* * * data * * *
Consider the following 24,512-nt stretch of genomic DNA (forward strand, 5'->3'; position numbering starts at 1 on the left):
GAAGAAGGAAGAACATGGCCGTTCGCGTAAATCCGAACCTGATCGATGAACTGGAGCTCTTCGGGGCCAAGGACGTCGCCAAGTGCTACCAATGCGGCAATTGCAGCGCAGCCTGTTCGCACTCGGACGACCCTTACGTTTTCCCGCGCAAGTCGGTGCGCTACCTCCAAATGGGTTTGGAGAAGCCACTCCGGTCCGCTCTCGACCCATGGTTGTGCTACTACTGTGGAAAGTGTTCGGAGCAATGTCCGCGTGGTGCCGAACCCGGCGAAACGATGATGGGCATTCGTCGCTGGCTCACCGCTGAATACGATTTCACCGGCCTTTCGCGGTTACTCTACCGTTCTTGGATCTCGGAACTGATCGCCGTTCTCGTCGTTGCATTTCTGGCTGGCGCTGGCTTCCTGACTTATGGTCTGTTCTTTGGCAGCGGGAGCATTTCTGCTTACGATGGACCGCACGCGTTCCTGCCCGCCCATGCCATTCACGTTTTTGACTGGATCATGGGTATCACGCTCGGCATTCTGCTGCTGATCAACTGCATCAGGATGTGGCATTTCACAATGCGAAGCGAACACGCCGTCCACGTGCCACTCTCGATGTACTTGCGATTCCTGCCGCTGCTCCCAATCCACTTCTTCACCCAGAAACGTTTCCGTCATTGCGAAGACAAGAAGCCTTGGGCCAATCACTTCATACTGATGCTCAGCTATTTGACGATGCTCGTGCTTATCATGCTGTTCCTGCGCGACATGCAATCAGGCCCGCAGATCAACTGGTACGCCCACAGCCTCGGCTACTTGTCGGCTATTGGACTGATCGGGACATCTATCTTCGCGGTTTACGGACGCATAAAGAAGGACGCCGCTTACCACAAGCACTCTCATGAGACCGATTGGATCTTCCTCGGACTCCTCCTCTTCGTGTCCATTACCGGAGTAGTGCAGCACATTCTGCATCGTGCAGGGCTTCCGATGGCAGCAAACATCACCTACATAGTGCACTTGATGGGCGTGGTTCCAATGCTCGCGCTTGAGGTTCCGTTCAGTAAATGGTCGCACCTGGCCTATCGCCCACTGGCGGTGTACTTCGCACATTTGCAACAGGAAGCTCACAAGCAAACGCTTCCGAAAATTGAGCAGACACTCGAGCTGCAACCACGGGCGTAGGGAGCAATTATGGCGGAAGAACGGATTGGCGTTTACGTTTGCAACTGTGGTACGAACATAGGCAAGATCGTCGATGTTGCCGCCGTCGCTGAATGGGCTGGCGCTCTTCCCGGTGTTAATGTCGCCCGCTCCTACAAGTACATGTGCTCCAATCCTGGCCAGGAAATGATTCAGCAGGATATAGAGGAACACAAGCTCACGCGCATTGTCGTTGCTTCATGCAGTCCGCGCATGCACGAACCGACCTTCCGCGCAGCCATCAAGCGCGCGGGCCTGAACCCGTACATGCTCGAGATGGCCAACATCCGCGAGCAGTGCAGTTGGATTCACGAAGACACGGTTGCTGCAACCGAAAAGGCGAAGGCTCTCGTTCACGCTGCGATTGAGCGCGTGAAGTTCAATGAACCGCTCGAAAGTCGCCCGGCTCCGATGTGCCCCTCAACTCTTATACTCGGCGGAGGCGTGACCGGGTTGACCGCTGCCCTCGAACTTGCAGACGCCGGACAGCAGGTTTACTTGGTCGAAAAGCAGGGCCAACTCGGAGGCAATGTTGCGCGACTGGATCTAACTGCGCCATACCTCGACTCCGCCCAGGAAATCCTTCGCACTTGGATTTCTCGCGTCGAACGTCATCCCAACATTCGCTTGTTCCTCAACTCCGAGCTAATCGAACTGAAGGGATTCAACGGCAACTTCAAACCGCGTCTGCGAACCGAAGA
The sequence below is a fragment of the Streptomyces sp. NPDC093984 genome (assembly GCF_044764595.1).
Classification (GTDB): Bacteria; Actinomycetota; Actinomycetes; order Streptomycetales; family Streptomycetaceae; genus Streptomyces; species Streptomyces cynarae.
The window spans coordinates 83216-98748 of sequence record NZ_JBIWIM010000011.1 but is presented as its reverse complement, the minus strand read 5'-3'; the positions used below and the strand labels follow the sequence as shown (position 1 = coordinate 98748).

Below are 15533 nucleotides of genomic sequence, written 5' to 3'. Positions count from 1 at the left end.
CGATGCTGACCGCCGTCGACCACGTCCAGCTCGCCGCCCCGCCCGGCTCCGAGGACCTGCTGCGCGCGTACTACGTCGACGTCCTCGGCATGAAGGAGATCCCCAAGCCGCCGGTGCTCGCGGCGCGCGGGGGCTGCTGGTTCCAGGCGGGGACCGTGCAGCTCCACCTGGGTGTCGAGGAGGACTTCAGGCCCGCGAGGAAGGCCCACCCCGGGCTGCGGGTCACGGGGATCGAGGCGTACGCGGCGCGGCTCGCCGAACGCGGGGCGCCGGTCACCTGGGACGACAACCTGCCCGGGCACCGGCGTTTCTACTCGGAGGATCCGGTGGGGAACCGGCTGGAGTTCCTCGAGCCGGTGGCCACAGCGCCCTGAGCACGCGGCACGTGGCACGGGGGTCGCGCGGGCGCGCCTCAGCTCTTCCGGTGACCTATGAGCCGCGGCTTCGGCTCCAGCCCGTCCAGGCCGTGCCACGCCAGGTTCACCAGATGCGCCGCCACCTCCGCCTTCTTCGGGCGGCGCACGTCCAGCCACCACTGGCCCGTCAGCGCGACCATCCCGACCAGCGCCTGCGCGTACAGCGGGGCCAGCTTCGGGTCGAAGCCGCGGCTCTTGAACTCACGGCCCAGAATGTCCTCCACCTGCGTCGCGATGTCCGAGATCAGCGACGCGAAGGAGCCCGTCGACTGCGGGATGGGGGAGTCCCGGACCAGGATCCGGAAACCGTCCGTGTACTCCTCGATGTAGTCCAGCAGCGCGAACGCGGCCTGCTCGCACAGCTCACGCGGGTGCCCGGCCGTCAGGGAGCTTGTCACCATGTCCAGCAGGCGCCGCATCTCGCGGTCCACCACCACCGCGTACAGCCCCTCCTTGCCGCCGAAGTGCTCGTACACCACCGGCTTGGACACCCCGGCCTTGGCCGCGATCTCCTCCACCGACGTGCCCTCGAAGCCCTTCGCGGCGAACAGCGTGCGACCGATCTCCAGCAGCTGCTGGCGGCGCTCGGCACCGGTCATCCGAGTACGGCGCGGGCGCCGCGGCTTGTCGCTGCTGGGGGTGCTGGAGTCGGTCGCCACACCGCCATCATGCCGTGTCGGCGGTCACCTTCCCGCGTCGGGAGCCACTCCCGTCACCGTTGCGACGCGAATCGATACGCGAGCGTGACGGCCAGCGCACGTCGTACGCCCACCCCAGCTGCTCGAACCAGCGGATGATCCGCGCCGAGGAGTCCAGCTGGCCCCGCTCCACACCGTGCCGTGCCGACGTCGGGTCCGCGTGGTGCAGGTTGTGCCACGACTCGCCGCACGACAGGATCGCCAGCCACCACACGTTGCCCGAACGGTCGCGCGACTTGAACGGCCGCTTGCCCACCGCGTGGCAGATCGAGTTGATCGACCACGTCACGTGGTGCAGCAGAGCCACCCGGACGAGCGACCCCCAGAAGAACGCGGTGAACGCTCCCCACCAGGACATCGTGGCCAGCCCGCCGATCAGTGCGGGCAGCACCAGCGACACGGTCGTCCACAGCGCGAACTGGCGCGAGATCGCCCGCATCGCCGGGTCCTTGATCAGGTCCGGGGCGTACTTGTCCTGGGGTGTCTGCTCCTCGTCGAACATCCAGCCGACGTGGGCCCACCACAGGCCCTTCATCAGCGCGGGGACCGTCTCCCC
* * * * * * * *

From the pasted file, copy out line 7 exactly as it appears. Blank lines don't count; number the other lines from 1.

CGATGCTGACCGCCGTCGACCACGTCCAGCTCGCCGCCCCGCCCGGCTCCGAGGACCTGCTGCGCGCGTACTACGTCGACGTCCTCGGCATGAAGGAGATCCCCAAGCCGCCGGTGCTCGCGGCGCGCGGGGGCTGCTGGTTCCAGGCGGGGACCGTGCAGCTCCACCTGGGTGTCGAGGAGGACTTCAGGCCCGCGAGGAAGGCCCACCCCGGGCTGCGGGTCACGGGGATCGAGGCGTACGCGGCGCGGCTCGCCGAACGCGGGGCGCCGGTCACCTGGGACGACAACCTGCCCGGGCACCGGCGTTTCTACTCGGAGGATCCGGTGGGGAACCGGCTGGAGTTCCTCGAGCCGGTGGCCACAGCGCCCTGAGCACGCGGCACGTGGCACGGGGGTCGCGCGGGCGCGCCTCAGCTCTTCCGGTGACCTATGAGCCGCGGCTTCGGCTCCAGCCCGTCCAGGCCGTGCCACGCCAGGTTCACCAGATGCGCCGCCACCTCCGCCTTCTTCGGGCGGCGCACGTCCAGCCACCACTGGCCCGTCAGCGCGACCATCCCGACCAGCGCCTGCGCGTACAGCGGGGCCAGCTTCGGGTCGAAGCCGCGGCTCTTGAACTCACGGCCCAGAATGTCCTCCACCTGCGTCGCGATGTCCGAGATCAGCGACGCGAAGGAGCCCGTCGACTGCGGGATGGGGGAGTCCCGGACCAGGATCCGGAAACCGTCCGTGTACTCCTCGATGTAGTCCAGCAGCGCGAACGCGGCCTGCTCGCACAGCTCACGCGGGTGCCCGGCCGTCAGGGAGCTTGTCACCATGTCCAGCAGGCGCCGCATCTCGCGGTCCACCACCACCGCGTACAGCCCCTCCTTGCCGCCGAAGTGCTCGTACACCACCGGCTTGGACACCCCGGCCTTGGCCGCGATCTCCTCCACCGACGTGCCCTCGAAGCCCTTCGCGGCGAACAGCGTGCGACCGATCTCCAGCAGCTGCTGGCGGCGCTCGGCACCGGTCATCCGAGTACGGCGCGGGCGCCGCGGCTTGTCGCTGCTGGGGGTGCTGGAGTCGGTCGCCACACCGCCATCATGCCGTGTCGGCGGTCACCTTCCCGCGTCGGGAGCCACTCCCGTCACCGTTGCGACGCGAATCGATACGCGAGCGTGACGGCCAGCGCACGTCGTACGCCCACCCCAGCTGCTCGAACCAGCGGATGATCCGCGCCGAGGAGTCCAGCTGGCCCCGCTCCACACCGTGCCGTGCCGACGTCGGGTCCGCGTGGTGCAGGTTGTGCCACGACTCGCCGCACGACAGGATCGCCAGCCACCACACGTTGCCCGAACGGTCGCGCGACTTGAACGGCCGCTTGCCCACCGCGTGGCAGATCGAGTTGATCGACCACGTCACGTGGTGCAGCAGAGCCACCCGGACGAGCGACCCCCAGAAGAACGCGGTGAACGCTCCCCACCAGGACATCGTGGCCAGCCCGCCGATCAGTGCGGGCAGCACCAGCGACACGGTCGTCCACAGCGCGAACTGGCGCGAGATCGCCCGCATCGCCGGGTCCTTGATCAGGTCCGGGGCGTACTTGTCCTGGGGTGTCTGCTCCTCGTCGAACATCCAGCCGACGTGGGCCCACCACAGGCCCTTCATCAGCGCGGGGACCGTCTCCCC